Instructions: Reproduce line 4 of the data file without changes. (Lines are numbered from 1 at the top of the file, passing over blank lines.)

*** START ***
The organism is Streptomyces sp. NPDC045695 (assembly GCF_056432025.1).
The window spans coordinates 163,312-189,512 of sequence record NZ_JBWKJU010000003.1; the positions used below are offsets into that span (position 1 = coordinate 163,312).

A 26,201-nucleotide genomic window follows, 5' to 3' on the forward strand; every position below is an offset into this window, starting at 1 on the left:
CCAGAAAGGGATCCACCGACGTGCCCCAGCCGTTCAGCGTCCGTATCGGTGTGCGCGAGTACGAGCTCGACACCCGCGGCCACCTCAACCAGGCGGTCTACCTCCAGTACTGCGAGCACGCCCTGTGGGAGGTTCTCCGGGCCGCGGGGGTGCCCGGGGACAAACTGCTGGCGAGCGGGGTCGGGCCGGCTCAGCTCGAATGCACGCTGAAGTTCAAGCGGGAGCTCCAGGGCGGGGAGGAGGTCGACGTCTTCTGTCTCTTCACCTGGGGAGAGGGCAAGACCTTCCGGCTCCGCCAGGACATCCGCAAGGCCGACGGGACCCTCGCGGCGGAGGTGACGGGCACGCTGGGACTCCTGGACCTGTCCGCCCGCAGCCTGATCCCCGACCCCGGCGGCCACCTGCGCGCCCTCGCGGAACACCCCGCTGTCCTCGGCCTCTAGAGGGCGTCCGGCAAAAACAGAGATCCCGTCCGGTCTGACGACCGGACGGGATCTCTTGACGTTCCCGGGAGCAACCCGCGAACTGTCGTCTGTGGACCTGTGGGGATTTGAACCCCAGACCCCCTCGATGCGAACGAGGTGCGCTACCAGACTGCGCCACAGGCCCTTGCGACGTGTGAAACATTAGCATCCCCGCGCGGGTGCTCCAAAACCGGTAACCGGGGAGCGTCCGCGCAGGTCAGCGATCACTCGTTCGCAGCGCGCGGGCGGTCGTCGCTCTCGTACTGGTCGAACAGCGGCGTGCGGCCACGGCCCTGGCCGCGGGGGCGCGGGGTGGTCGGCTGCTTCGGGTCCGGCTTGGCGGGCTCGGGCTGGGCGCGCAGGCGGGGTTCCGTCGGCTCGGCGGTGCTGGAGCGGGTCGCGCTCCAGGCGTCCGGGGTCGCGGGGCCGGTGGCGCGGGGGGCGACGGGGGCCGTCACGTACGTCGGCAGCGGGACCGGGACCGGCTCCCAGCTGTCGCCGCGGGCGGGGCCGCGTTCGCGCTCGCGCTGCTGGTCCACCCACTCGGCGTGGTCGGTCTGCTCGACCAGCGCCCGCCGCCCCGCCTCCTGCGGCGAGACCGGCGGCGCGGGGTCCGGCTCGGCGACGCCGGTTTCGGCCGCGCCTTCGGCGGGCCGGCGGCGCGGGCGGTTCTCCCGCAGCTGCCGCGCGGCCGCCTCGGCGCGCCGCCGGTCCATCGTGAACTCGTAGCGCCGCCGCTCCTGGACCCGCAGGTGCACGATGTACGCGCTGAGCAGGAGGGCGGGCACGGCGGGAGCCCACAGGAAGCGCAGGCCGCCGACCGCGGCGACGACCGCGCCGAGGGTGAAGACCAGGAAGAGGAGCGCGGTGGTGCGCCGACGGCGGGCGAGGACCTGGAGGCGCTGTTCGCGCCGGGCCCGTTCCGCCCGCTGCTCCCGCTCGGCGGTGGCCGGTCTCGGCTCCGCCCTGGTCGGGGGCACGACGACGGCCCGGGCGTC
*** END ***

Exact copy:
CCAGAAAGGGATCCACCGACGTGCCCCAGCCGTTCAGCGTCCGTATCGGTGTGCGCGAGTACGAGCTCGACACCCGCGGCCACCTCAACCAGGCGGTCTACCTCCAGTACTGCGAGCACGCCCTGTGGGAGGTTCTCCGGGCCGCGGGGGTGCCCGGGGACAAACTGCTGGCGAGCGGGGTCGGGCCGGCTCAGCTCGAATGCACGCTGAAGTTCAAGCGGGAGCTCCAGGGCGGGGAGGAGGTCGACGTCTTCTGTCTCTTCACCTGGGGAGAGGGCAAGACCTTCCGGCTCCGCCAGGACATCCGCAAGGCCGACGGGACCCTCGCGGCGGAGGTGACGGGCACGCTGGGACTCCTGGACCTGTCCGCCCGCAGCCTGATCCCCGACCCCGGCGGCCACCTGCGCGCCCTCGCGGAACACCCCGCTGTCCTCGGCCTCTAGAGGGCGTCCGGCAAAAACAGAGATCCCGTCCGGTCTGACGACCGGACGGGATCTCTTGACGTTCCCGGGAGCAACCCGCGAACTGTCGTCTGTGGACCTGTGGGGATTTGAACCCCAGACCCCCTCGATGCGAACGAGGTGCGCTACCAGACTGCGCCACAGGCCCTTGCGACGTGTGAAACATTAGCATCCCCGCGCGGGTGCTCCAAAACCGGTAACCGGGGAGCGTCCGCGCAGGTCAGCGATCACTCGTTCGCAGCGCGCGGGCGGTCGTCGCTCTCGTACTGGTCGAACAGCGGCGTGCGGCCACGGCCCTGGCCGCGGGGGCGCGGGGTGGTCGGCTGCTTCGGGTCCGGCTTGGCGGGCTCGGGCTGGGCGCGCAGGCGGGGTTCCGTCGGCTCGGCGGTGCTGGAGCGGGTCGCGCTCCAGGCGTCCGGGGTCGCGGGGCCGGTGGCGCGGGGGGCGACGGGGGCCGTCACGTACGTCGGCAGCGGGACCGGGACCGGCTCCCAGCTGTCGCCGCGGGCGGGGCCGCGTTCGCGCTCGCGCTGCTGGTCCACCCACTCGGCGTGGTCGGTCTGCTCGACCAGCGCCCGCCGCCCCGCCTCCTGCGGCGAGACCGGCGGCGCGGGGTCCGGCTCGGCGACGCCGGTTTCGGCCGCGCCTTCGGCGGGCCGGCGGCGCGGGCGGTTCTCCCGCAGCTGCCGCGCGGCCGCCTCGGCGCGCCGCCGGTCCATCGTGAACTCGTAGCGCCGCCGCTCCTGGACCCGCAGGTGCACGATGTACGCGCTGAGCAGGAGGGCGGGCACGGCGGGAGCCCACAGGAAGCGCAGGCCGCCGACCGCGGCGACGACCGCGCCGAGGGTGAAGACCAGGAAGAGGAGCGCGGTGGTGCGCCGACGGCGGGCGAGGACCTGGAGGCGCTGTTCGCGCCGGGCCCGTTCCGCCCGCTGCTCCCGCTCGGCGGTGGCCGGTCTCGGCTCCGCCCTGGTCGGGGGCACGACGACGGCCCGGGCGTC